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Weather and Climate Dynamics An interactive open-access journal of the European Geosciences Union
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https://doi.org/10.5194/wcd-2020-1
© Author(s) 2020. This work is distributed under
the Creative Commons Attribution 4.0 License.
https://doi.org/10.5194/wcd-2020-1
© Author(s) 2020. This work is distributed under
the Creative Commons Attribution 4.0 License.

Submitted as: research article 14 Jan 2020

Submitted as: research article | 14 Jan 2020

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This discussion paper is a preprint. It is a manuscript under review for the journal Weather and Climate Dynamics (WCD).

The role of large-scale dynamics in an exceptional sequence of severe thunderstorms in Europe May/June 2018

Susanna Mohr1,2, Jannik Wilhelm1, Jan Wandel1, Michael Kunz1,2, Raphael Portmann3, Heinz Jürgen Punge1, Manuel Schmidberger1, and Christian M. Grams1 Susanna Mohr et al.
  • 1Karlsruhe Institute of Technology (KIT), Institute of Meteorology and Climate Research (IMK-TRO), Karlsruhe, Germany
  • 2Center for Disaster Management and Risk Reduction Technology (CEDIM), Karlsruhe, Germany
  • 3Institute for Atmospheric and Climate Science, ETH Zurich, Switzerland

Abstract. Over three weeks in May and June 2018, an exceptionally large number of thunderstorms hit vast parts of western and central Europe, causing precipitation of up to 80 mm and several flash floods. During this time, the large-scale atmospheric circulation, which was characterized by a blocking situation over northern Europe, influenced atmospheric conditions relevant for thunderstorm development. Initially, the southwesterly flow on the western flank of the blocking anticyclone induced the advection of warm, moist, and unstably stratified air masses. Due to a low-pressure gradient associated with the blocking anticyclone, these air masses were trapped in western and central Europe, remained almost stationary and prevented a significant air mass exchange. In addition, the low-pressure gradient led to weak flow conditions in the mid-troposphere and thus to low vertical wind shear that prevented thunderstorms from developing into severe organized systems. Most of the storms formed as local-scale, relatively slow-moving single cells. However, due to the related weak propagation speed, several thunderstorms were able to produce torrential heavy rain that affected local-scale areas and triggered several flash floods.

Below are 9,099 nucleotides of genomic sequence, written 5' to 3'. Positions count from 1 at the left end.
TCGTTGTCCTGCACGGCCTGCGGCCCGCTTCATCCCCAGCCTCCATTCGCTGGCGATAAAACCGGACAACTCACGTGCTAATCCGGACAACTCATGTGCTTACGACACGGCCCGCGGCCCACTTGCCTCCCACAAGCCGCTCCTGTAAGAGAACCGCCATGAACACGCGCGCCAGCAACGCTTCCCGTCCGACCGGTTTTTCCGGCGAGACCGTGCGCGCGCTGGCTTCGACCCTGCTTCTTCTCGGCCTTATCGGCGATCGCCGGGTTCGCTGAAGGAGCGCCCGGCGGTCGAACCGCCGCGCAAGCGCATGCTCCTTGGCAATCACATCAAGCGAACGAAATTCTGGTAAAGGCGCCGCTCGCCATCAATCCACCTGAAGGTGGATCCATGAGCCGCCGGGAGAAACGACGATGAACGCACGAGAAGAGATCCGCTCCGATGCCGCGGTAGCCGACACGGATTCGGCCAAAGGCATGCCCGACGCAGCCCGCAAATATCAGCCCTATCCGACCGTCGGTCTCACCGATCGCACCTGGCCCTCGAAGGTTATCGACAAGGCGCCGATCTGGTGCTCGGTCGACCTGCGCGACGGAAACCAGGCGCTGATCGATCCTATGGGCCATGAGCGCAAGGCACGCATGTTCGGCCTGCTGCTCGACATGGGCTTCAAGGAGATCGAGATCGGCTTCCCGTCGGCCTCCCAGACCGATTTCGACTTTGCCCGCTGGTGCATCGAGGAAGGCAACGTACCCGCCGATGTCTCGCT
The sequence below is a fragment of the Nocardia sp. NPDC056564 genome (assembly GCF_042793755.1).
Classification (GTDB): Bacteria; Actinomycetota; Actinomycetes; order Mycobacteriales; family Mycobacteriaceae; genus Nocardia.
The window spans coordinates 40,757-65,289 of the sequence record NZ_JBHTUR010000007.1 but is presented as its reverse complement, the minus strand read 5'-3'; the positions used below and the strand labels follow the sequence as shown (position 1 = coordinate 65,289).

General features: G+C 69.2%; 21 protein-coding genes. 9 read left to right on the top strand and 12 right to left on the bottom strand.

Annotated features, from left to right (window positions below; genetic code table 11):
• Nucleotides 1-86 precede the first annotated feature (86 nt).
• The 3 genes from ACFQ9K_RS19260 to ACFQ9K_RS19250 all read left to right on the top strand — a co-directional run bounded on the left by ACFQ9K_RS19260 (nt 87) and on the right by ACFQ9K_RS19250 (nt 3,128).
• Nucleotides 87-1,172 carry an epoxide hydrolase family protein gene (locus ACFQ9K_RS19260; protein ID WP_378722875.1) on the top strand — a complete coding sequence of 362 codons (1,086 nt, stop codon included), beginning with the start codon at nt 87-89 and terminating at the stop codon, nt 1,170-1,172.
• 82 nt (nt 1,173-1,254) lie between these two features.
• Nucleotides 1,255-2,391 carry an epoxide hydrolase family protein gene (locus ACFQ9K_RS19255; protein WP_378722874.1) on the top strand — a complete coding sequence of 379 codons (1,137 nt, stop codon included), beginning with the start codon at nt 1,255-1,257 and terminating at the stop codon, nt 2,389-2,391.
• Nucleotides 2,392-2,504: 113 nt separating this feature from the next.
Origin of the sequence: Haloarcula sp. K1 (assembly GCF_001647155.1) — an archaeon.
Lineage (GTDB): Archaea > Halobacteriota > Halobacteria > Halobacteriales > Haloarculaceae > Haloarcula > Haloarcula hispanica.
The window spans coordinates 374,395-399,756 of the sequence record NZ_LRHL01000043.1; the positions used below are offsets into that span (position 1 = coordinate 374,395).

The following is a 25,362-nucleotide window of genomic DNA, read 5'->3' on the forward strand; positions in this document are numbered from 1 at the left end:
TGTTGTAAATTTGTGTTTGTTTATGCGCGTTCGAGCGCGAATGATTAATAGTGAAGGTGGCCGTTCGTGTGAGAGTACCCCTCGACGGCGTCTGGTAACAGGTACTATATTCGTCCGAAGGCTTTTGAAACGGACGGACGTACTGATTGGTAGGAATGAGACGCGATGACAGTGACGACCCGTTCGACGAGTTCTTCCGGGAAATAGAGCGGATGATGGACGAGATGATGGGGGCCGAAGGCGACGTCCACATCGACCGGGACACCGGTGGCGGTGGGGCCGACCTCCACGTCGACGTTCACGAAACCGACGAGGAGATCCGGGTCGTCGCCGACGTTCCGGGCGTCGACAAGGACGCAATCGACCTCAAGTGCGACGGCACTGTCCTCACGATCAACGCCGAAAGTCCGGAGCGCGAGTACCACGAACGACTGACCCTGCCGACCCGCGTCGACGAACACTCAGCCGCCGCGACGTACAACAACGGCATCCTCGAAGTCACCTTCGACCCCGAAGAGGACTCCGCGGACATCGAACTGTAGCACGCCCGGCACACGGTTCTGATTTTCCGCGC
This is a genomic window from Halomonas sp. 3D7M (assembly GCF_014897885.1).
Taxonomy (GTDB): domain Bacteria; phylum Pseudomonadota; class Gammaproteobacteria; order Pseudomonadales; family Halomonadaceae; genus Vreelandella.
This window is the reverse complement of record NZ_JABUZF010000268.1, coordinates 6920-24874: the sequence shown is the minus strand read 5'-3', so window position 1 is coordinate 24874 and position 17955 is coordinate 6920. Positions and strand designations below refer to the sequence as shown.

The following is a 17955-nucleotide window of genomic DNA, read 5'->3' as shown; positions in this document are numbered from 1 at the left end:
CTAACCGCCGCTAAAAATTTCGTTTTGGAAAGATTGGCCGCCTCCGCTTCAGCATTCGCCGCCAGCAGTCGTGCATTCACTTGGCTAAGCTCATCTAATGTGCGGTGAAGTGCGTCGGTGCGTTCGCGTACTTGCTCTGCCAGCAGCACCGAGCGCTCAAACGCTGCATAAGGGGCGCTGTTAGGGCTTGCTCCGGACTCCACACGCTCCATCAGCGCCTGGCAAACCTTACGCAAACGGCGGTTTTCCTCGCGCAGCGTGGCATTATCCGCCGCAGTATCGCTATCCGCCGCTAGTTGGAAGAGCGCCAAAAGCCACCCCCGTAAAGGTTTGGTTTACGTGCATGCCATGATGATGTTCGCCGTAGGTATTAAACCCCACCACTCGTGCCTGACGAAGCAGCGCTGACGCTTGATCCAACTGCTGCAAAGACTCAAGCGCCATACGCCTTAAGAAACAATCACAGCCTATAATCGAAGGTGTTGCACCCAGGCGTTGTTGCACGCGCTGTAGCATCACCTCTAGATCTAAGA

Atmospheric blocking also increased the upper-level cut-off low frequency on its upstream regions, which was up to 10 times higher than the climatological mean. Together with filaments of positive potential vorticity (PV), the cut-offs served as trigger mechanisms for a majority of the thunderstorms. For the 22-day study period, we found that more than 50 % of lightning strikes can be linked to a nearby cut-off low or PV filament. The exceptional persistence of low stability combined with weak wind speed in the mid-troposphere over three weeks has not been observed during the past 30 years.

Susanna Mohr et al.
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Susanna Mohr et al.
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Short summary
We investigated an exceptional thunderstorms episode in 2018. In this context, atmospheric blocking provided the large-scale environmental conditions favouring convection in its vicinity. In addition, blocking was accompanied by high cut-off frequency on its upstream side (10 times higher than climatology), which often served as trigger for the thunderstorms. The exceptional persistence of low stability combined with weak wind speed in the mid-troposphere has never been observed during the past.
We investigated an exceptional thunderstorms episode in 2018. In this context, atmospheric...
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